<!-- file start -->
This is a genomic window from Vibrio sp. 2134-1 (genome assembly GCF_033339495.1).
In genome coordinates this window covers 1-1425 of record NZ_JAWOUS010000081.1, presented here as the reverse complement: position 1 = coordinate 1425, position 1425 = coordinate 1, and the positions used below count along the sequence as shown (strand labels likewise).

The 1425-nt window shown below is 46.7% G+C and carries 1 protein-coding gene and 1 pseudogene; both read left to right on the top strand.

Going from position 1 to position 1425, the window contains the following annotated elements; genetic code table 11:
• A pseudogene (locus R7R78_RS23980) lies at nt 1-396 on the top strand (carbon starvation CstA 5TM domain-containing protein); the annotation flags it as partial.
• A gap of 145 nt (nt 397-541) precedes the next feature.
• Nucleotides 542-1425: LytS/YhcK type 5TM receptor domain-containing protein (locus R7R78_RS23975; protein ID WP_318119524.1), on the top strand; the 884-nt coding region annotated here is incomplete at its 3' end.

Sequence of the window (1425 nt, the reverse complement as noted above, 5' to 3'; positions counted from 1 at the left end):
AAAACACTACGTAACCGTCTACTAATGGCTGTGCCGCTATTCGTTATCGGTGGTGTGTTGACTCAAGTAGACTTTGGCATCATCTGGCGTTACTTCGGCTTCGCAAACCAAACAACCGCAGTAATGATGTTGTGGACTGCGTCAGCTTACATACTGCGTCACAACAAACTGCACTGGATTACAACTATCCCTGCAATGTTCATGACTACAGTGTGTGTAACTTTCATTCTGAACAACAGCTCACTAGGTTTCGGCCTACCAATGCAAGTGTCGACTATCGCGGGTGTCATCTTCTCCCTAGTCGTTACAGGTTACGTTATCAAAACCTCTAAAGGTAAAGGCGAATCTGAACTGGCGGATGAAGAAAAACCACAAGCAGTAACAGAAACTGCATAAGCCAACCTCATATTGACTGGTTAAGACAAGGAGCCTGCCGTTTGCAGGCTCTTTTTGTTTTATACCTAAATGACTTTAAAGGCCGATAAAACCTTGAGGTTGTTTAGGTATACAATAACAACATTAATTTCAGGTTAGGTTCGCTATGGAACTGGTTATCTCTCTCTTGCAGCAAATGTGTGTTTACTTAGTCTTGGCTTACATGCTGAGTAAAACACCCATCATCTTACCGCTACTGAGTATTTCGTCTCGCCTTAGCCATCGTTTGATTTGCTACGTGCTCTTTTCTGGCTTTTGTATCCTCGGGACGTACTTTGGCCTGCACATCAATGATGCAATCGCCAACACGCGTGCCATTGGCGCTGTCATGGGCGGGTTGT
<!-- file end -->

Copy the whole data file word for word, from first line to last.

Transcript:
This is a genomic window from Vibrio sp. 2134-1 (genome assembly GCF_033339495.1).
In genome coordinates this window covers 1-1425 of record NZ_JAWOUS010000081.1, presented here as the reverse complement: position 1 = coordinate 1425, position 1425 = coordinate 1, and the positions used below count along the sequence as shown (strand labels likewise).

The 1425-nt window shown below is 46.7% G+C and carries 1 protein-coding gene and 1 pseudogene; both read left to right on the top strand.

Going from position 1 to position 1425, the window contains the following annotated elements; genetic code table 11:
• A pseudogene (locus R7R78_RS23980) lies at nt 1-396 on the top strand (carbon starvation CstA 5TM domain-containing protein); the annotation flags it as partial.
• A gap of 145 nt (nt 397-541) precedes the next feature.
• Nucleotides 542-1425: LytS/YhcK type 5TM receptor domain-containing protein (locus R7R78_RS23975; protein ID WP_318119524.1), on the top strand; the 884-nt coding region annotated here is incomplete at its 3' end.

Sequence of the window (1425 nt, the reverse complement as noted above, 5' to 3'; positions counted from 1 at the left end):
AAAACACTACGTAACCGTCTACTAATGGCTGTGCCGCTATTCGTTATCGGTGGTGTGTTGACTCAAGTAGACTTTGGCATCATCTGGCGTTACTTCGGCTTCGCAAACCAAACAACCGCAGTAATGATGTTGTGGACTGCGTCAGCTTACATACTGCGTCACAACAAACTGCACTGGATTACAACTATCCCTGCAATGTTCATGACTACAGTGTGTGTAACTTTCATTCTGAACAACAGCTCACTAGGTTTCGGCCTACCAATGCAAGTGTCGACTATCGCGGGTGTCATCTTCTCCCTAGTCGTTACAGGTTACGTTATCAAAACCTCTAAAGGTAAAGGCGAATCTGAACTGGCGGATGAAGAAAAACCACAAGCAGTAACAGAAACTGCATAAGCCAACCTCATATTGACTGGTTAAGACAAGGAGCCTGCCGTTTGCAGGCTCTTTTTGTTTTATACCTAAATGACTTTAAAGGCCGATAAAACCTTGAGGTTGTTTAGGTATACAATAACAACATTAATTTCAGGTTAGGTTCGCTATGGAACTGGTTATCTCTCTCTTGCAGCAAATGTGTGTTTACTTAGTCTTGGCTTACATGCTGAGTAAAACACCCATCATCTTACCGCTACTGAGTATTTCGTCTCGCCTTAGCCATCGTTTGATTTGCTACGTGCTCTTTTCTGGCTTTTGTATCCTCGGGACGTACTTTGGCCTGCACATCAATGATGCAATCGCCAACACGCGTGCCATTGGCGCTGTCATGGGCGGGTTGT